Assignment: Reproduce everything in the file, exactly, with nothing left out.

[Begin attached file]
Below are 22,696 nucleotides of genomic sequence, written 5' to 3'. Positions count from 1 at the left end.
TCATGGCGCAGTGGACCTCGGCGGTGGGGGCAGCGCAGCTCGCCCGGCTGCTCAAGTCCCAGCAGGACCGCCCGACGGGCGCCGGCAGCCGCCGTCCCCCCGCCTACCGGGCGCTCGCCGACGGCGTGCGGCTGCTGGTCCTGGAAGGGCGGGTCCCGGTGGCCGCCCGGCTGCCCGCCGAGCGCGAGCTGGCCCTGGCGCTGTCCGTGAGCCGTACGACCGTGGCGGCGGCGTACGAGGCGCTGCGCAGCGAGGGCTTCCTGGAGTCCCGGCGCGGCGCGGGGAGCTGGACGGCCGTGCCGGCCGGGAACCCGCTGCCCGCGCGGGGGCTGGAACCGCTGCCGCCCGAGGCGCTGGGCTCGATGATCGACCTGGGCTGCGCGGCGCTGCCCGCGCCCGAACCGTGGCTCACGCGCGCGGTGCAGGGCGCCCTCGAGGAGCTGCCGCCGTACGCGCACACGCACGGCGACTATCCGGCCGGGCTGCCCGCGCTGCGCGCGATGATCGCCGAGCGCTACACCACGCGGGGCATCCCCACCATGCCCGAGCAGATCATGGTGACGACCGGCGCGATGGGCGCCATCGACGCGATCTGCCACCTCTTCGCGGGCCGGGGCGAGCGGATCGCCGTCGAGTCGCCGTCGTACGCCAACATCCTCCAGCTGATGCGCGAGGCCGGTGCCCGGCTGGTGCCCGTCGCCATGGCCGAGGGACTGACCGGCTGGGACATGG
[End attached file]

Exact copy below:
Below are 22,696 nucleotides of genomic sequence, written 5' to 3'. Positions count from 1 at the left end.
TCATGGCGCAGTGGACCTCGGCGGTGGGGGCAGCGCAGCTCGCCCGGCTGCTCAAGTCCCAGCAGGACCGCCCGACGGGCGCCGGCAGCCGCCGTCCCCCCGCCTACCGGGCGCTCGCCGACGGCGTGCGGCTGCTGGTCCTGGAAGGGCGGGTCCCGGTGGCCGCCCGGCTGCCCGCCGAGCGCGAGCTGGCCCTGGCGCTGTCCGTGAGCCGTACGACCGTGGCGGCGGCGTACGAGGCGCTGCGCAGCGAGGGCTTCCTGGAGTCCCGGCGCGGCGCGGGGAGCTGGACGGCCGTGCCGGCCGGGAACCCGCTGCCCGCGCGGGGGCTGGAACCGCTGCCGCCCGAGGCGCTGGGCTCGATGATCGACCTGGGCTGCGCGGCGCTGCCCGCGCCCGAACCGTGGCTCACGCGCGCGGTGCAGGGCGCCCTCGAGGAGCTGCCGCCGTACGCGCACACGCACGGCGACTATCCGGCCGGGCTGCCCGCGCTGCGCGCGATGATCGCCGAGCGCTACACCACGCGGGGCATCCCCACCATGCCCGAGCAGATCATGGTGACGACCGGCGCGATGGGCGCCATCGACGCGATCTGCCACCTCTTCGCGGGCCGGGGCGAGCGGATCGCCGTCGAGTCGCCGTCGTACGCCAACATCCTCCAGCTGATGCGCGAGGCCGGTGCCCGGCTGGTGCCCGTCGCCATGGCCGAGGGACTGACCGGCTGGGACATGG